Create a Continuous Improvement Cycle

Creating a continuous cycle of improvement relies heavily on the first best practice mentioned above: picking the right vendor. The right vendor should be a partner who supports longevity, has experience in the field, and is willing to innovate to keep up with the pace of change. As technology changes, so does innovation. Health systems have to juggle new guidelines, changing patient expectations, evolving priorities, and many other variables, and a good technology partner will be there every step of the way. Armentrout noted that it’s important to work with a partner who has “eyes for growth,” meaning the partner will have experience working with customers and end users to identify pain points, is comfortable exchanging ideas, plays nice with other vendors, and has throughput initiatives. With these traits, your partner will always be willing to tackle new issues that arise, creating a cycle of continuous improvement and growth.

A continuous improvement cycle is also deeply reliant on identifying pain points through deliberate listening. Bon Secours Mercy Health experienced nurse and provider dissatisfaction with desktop-based communication workflows and is now working with PerfectServe to do away with a setup that, according to end users, can sometimes inhibit a clinician’s ability to provide patient care. In particular, nurses felt tied to their computer and laptop screens and expressed how this limited their ability to flexibly communicate and provide bedside care. After identifying this pain point, Bon Secours Mercy Health worked closely with PerfectServe to roll out a Care Mobility program that puts smartphones in the hands of nurses. This mobile-first approach gives nurses the full power of PerfectServe at their fingertips no matter where they’re located, and the rollout is the product of a system and partner working together to continuously solve problems and improve the clinician experience.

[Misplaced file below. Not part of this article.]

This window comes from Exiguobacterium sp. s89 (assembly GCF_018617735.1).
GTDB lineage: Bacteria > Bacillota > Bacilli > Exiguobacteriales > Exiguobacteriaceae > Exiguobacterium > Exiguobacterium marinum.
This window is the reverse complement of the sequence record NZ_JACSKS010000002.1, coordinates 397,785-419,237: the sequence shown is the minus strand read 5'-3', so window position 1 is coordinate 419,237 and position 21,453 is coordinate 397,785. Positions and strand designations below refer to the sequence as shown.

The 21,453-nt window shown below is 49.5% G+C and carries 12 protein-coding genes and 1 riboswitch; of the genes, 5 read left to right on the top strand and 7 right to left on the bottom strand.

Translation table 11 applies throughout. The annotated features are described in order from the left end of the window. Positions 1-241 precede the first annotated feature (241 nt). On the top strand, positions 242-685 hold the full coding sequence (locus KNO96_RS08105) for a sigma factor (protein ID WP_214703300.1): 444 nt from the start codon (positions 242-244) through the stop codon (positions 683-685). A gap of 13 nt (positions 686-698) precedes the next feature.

mobile first approach

Armentrout said a good partner is one who is “willing to walk that innovation with us and continue to change as technology changes and as the organization changes.”

Know the Power of Consultative Deployments

PerfectServe has worked with clinicians, care teams, and healthcare systems for over two decades. During this time, we’ve learned what needs to be in the library of best practices for successful software implementations, and one of the most powerful tools from which a health system can benefit is a true consultative deployment. This was the case for Bon Secours Mercy Health, as consultative deployments allow for a firsthand and up-close look at pain points experienced by care team members. While implementing and deploying the Care Mobility program, providers, management, PerfectServe team members, and stakeholders participated in active bedside simulations. This allowed all parties to consult on what solutions were working, what issues or communication functions were causing delays, and where other features or functionality could be added or simplified. This collaborative effort makes deployment smoother and surfaces real-time issues that need to be addressed.